Inhibition of respiratory chain components by RNAi provided a means of depleting ATP levels without exogenous chemicals. The response measured by bioluminescence is in agreement with in vitro data. In vitro ATP was reduced to 20–40% when cyc-1 or atp-3 were knocked down, and to 40–60% for cco-1 RNAi [7]. All experimental data were consistent with the hypothesis that C. elegans luminescence reflects its ATP pools. Additionally, the RNAi experiments illustrate bioluminescence as a phenotype that could be the basis for genetic analysis.

Wildtype firefly luciferase is targeted to peroxisomes [32] and has a 3 h half-life [27,33]. In this study, the nematodes were transformed with a modified firefly luciferase gene luc+ fused to gfp, which is not targeted to the peroxisomes. Luc+ is expressed in the cytosol and has a half-life of 10 h in human breast cancer cells [34]. The half-life of GFP is 26 h [35] and therefore should not contribute to instability of the fusion protein. The greater stability of Luc+ is an advantage for studies where ATP changes may be tracked over time, as opposed to the requirement for a short half-life when luciferase reports on gene expression.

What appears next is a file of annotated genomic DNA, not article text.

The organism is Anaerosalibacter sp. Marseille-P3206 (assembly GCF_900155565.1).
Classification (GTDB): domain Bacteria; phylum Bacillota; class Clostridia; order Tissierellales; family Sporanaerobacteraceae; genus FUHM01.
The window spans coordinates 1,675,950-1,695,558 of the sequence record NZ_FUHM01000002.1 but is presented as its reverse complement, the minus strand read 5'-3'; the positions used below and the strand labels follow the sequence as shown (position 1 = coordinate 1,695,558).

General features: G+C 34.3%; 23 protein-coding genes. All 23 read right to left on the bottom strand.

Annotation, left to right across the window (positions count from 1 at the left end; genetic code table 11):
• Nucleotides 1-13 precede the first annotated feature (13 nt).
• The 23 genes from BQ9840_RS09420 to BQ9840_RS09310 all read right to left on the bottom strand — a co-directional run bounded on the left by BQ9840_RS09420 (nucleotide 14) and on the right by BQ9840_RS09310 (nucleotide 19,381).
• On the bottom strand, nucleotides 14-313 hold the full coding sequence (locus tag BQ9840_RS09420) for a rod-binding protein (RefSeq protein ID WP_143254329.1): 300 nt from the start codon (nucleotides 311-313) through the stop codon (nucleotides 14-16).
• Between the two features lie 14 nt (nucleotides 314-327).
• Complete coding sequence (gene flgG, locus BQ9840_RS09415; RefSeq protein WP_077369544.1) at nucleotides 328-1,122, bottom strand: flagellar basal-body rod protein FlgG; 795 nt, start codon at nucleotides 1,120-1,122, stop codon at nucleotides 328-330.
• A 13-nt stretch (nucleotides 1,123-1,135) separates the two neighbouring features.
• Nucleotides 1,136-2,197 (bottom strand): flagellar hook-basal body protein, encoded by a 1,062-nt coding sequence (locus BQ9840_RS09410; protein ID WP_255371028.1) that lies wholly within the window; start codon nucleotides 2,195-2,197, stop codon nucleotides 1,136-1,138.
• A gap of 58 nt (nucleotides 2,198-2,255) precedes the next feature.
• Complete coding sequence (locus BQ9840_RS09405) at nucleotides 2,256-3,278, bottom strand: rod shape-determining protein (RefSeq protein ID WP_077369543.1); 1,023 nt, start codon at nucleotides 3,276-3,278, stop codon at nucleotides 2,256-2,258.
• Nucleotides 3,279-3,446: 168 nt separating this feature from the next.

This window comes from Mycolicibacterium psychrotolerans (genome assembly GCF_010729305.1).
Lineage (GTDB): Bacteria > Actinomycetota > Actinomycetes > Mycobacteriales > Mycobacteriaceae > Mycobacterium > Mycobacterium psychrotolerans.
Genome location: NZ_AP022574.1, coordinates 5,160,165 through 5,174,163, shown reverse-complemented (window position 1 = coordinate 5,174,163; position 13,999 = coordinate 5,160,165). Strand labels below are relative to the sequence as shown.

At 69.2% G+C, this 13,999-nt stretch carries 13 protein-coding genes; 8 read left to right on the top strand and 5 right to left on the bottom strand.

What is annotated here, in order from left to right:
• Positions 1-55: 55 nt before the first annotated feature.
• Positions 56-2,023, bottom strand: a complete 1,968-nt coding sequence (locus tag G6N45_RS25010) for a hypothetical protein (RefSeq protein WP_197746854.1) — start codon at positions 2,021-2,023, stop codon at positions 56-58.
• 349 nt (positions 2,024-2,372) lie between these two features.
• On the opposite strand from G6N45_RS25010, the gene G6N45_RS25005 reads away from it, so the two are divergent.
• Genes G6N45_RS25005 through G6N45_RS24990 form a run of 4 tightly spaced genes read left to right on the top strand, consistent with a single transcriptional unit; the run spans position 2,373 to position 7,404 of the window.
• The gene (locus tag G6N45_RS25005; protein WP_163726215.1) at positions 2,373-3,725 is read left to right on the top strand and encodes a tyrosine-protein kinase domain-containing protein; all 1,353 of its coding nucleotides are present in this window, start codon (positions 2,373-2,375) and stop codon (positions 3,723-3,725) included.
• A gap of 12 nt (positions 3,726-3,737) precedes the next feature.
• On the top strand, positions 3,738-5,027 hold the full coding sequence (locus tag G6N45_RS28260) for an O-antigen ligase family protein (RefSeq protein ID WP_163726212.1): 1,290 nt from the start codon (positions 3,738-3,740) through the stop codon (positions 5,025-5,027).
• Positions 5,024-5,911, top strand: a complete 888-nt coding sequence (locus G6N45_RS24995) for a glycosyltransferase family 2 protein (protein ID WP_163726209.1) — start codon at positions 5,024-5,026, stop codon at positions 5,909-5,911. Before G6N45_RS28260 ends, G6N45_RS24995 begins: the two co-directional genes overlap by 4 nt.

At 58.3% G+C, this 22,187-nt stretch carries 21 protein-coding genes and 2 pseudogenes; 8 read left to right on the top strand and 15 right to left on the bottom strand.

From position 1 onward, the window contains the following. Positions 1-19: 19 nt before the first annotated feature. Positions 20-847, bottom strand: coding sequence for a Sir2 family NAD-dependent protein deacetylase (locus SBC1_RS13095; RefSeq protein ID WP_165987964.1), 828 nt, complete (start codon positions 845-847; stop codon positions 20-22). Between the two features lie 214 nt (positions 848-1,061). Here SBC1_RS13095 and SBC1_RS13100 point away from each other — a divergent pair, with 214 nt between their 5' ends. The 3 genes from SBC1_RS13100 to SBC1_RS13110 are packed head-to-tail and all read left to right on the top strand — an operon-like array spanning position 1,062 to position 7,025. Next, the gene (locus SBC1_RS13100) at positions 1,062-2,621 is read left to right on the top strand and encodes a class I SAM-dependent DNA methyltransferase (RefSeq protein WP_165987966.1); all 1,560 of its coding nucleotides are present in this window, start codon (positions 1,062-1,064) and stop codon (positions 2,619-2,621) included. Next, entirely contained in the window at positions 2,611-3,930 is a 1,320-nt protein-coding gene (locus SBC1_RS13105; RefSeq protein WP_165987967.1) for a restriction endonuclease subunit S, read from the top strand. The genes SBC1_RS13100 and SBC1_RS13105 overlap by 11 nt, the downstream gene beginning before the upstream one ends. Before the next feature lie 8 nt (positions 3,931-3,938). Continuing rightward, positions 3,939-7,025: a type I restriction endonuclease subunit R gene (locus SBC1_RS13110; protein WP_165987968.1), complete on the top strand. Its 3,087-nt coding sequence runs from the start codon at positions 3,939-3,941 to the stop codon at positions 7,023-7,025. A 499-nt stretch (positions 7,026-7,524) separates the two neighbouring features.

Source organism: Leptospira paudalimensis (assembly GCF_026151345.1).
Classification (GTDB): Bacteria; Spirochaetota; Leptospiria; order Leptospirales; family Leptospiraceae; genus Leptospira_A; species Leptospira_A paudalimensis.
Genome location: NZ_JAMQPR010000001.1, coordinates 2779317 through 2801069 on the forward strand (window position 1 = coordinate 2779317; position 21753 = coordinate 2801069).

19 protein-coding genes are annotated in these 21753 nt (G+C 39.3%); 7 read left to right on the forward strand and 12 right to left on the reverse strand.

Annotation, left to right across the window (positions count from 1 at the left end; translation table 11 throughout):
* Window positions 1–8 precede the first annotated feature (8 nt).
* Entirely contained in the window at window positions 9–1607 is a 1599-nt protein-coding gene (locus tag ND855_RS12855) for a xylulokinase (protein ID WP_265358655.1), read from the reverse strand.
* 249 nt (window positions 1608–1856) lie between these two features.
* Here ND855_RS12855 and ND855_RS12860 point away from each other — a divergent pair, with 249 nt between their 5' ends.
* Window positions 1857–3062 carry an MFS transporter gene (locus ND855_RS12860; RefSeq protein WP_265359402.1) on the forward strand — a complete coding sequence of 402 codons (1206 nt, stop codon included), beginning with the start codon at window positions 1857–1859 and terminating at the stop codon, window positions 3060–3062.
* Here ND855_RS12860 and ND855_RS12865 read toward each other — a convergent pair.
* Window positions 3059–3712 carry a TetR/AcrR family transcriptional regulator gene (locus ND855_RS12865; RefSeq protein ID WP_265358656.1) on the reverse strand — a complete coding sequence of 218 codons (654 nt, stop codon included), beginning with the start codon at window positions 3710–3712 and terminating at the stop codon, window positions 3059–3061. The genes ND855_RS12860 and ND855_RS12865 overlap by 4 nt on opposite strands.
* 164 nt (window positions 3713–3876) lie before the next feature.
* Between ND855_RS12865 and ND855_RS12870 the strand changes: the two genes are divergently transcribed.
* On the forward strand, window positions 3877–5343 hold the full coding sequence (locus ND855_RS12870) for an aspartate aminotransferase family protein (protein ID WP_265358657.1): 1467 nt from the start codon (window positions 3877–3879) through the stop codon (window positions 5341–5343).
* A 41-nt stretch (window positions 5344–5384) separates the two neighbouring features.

One critical aspect that will affect the luminescence readings is the levels of firefly luciferase present, this may vary for example between different strains and developmental stages. Hence, the exact relationship between light output and ATP concentrations will depend on the experimental conditions, ruling out precise determination of ATP content. We propose this strain as a relative sensor of ATP levels which can be applied to interrogate mitochondrial function and metabolism of living worms in a non-destructive, real-time and scalable manner. This will have broad appeal as sublethal physiological parameters are often difficult to quantify, especially on a large scale. Perhaps the most exciting developments will be the identification of novel genes and pathways underlying physiological response, as well as a better understanding of classical pathways. The integrated luc+:: gfp fusion we described can be crossed into available strains carrying gene deletions or into new mutants generated by mutagenesis. Alternatively, any of the worm's genes can be targeted for inactivation by RNAi and bioluminescence will provide an easily quantifiable metabolic phenotype. The luciferase gene may also be placed under promoters that will drive its expression in specific tissues and allow for relative assessment of ATP levels in that tissue. Ballistic transformation methods will enable expression of the transgene in the germline where required. The transgenic strains described here offer a unique opportunity to explore the links between physiology and genetics of C. elegans and many other organisms with which it shares homologue genes, including humans [22].


rating: 0.00 from 0 votes | updated on: 6 Sep 2008 | views: 4618 |

Rate article:







excellent!bad…